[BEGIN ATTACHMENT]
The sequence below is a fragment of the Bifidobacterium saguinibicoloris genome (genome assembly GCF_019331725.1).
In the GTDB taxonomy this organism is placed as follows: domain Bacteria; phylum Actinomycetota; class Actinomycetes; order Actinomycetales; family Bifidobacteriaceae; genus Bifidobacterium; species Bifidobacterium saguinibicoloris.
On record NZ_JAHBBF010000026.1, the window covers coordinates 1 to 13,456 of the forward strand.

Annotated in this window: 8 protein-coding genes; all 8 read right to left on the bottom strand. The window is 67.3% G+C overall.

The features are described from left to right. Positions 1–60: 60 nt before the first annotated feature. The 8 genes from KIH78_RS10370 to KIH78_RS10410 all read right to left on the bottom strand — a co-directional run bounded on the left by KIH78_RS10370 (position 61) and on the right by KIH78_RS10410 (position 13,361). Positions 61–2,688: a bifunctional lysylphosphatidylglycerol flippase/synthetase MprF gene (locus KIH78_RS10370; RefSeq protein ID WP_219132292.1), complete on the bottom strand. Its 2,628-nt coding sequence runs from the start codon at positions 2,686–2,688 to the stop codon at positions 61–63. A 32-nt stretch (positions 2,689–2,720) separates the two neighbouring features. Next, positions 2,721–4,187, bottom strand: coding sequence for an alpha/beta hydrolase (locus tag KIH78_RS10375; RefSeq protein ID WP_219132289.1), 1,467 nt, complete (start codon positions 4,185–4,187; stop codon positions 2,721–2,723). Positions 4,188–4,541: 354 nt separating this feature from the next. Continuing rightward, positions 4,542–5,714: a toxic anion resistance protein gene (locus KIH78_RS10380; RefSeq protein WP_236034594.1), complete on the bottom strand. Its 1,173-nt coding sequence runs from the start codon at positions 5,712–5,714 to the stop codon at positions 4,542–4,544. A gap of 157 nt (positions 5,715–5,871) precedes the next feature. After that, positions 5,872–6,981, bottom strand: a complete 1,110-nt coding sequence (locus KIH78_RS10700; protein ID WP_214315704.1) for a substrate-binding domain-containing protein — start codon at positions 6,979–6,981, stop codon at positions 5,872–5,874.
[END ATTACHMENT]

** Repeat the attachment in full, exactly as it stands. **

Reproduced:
The sequence below is a fragment of the Bifidobacterium saguinibicoloris genome (genome assembly GCF_019331725.1).
In the GTDB taxonomy this organism is placed as follows: domain Bacteria; phylum Actinomycetota; class Actinomycetes; order Actinomycetales; family Bifidobacteriaceae; genus Bifidobacterium; species Bifidobacterium saguinibicoloris.
On record NZ_JAHBBF010000026.1, the window covers coordinates 1 to 13,456 of the forward strand.

Annotated in this window: 8 protein-coding genes; all 8 read right to left on the bottom strand. The window is 67.3% G+C overall.

The features are described from left to right. Positions 1–60: 60 nt before the first annotated feature. The 8 genes from KIH78_RS10370 to KIH78_RS10410 all read right to left on the bottom strand — a co-directional run bounded on the left by KIH78_RS10370 (position 61) and on the right by KIH78_RS10410 (position 13,361). Positions 61–2,688: a bifunctional lysylphosphatidylglycerol flippase/synthetase MprF gene (locus KIH78_RS10370; RefSeq protein ID WP_219132292.1), complete on the bottom strand. Its 2,628-nt coding sequence runs from the start codon at positions 2,686–2,688 to the stop codon at positions 61–63. A 32-nt stretch (positions 2,689–2,720) separates the two neighbouring features. Next, positions 2,721–4,187, bottom strand: coding sequence for an alpha/beta hydrolase (locus tag KIH78_RS10375; RefSeq protein ID WP_219132289.1), 1,467 nt, complete (start codon positions 4,185–4,187; stop codon positions 2,721–2,723). Positions 4,188–4,541: 354 nt separating this feature from the next. Continuing rightward, positions 4,542–5,714: a toxic anion resistance protein gene (locus KIH78_RS10380; RefSeq protein WP_236034594.1), complete on the bottom strand. Its 1,173-nt coding sequence runs from the start codon at positions 5,712–5,714 to the stop codon at positions 4,542–4,544. A gap of 157 nt (positions 5,715–5,871) precedes the next feature. After that, positions 5,872–6,981, bottom strand: a complete 1,110-nt coding sequence (locus KIH78_RS10700; protein ID WP_214315704.1) for a substrate-binding domain-containing protein — start codon at positions 6,979–6,981, stop codon at positions 5,872–5,874.